Deploy an ASP.NET container to a container registry using Visual Studio
Docker is a lightweight container engine, similar in some ways to a virtual machine, which you can use to host applications and services. This tutorial walks you through using Visual Studio to publish your containerized application to an Azure Container Registry.
If you don't have an Azure subscription, create a free account before you begin.
To complete this tutorial:
- Install the latest version of Visual Studio 2017 with the "ASP.NET and web development" workload
- Install Docker for Windows
1. Create an ASP.NET Core web app
The following steps guide you through creating a basic ASP.NET Core app that will be used in this tutorial.
- From the Visual Studio menu, select File > New > Project.
- Under the Templates section of the New Project dialog box, select Visual C# > Web.
- Select ASP.NET Core Web Application.
- Give your new application a name (or take the default) and select OK.
- Select Web Application.
- Check the Enable Docker Support checkbox.
- Select the type of container you want (Windows or Linux) and click OK.
2. Publish your container to Azure Container Registry
Right-click your project in Solution Explorer and choose Publish.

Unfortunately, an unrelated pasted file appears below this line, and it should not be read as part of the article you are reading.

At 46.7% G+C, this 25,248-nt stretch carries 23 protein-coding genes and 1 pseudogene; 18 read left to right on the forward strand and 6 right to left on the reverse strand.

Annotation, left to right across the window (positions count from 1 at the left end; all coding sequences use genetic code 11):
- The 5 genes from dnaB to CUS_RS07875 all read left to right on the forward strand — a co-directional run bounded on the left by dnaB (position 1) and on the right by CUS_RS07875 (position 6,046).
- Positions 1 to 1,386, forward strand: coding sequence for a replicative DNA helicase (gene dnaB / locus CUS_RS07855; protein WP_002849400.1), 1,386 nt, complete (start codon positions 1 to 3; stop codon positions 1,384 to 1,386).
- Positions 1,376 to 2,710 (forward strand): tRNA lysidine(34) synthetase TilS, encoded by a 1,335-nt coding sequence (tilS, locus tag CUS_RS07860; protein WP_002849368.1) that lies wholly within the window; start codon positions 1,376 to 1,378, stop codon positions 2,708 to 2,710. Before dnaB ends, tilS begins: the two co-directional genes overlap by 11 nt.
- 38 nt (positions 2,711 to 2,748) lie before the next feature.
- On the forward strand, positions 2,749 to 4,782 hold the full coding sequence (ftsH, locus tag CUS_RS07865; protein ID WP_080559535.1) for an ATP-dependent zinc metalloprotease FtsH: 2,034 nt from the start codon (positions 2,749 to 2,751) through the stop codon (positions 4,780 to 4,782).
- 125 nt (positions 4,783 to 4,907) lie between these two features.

On the publish target dialog, select the Container Registry tab.
Choose New Azure Container Registry and click Publish.
Fill in your desired values in the Create a new Azure Container Registry.
Setting Suggested value Description DNS Prefix Globally unique name Name that uniquely identifies your container registry. Subscription Choose your subscription The Azure subscription to use. Resource Group myResourceGroup Name of the resource group in which to create your container registry. Choose New to create a new resource group. SKU Standard Service tier of the container registry Registry Location A location close to you Choose a Location in a region near you or near other services that will use your container registry.
You can now pull the container from the registry to any host capable of running Docker images, for example Azure Container Instances.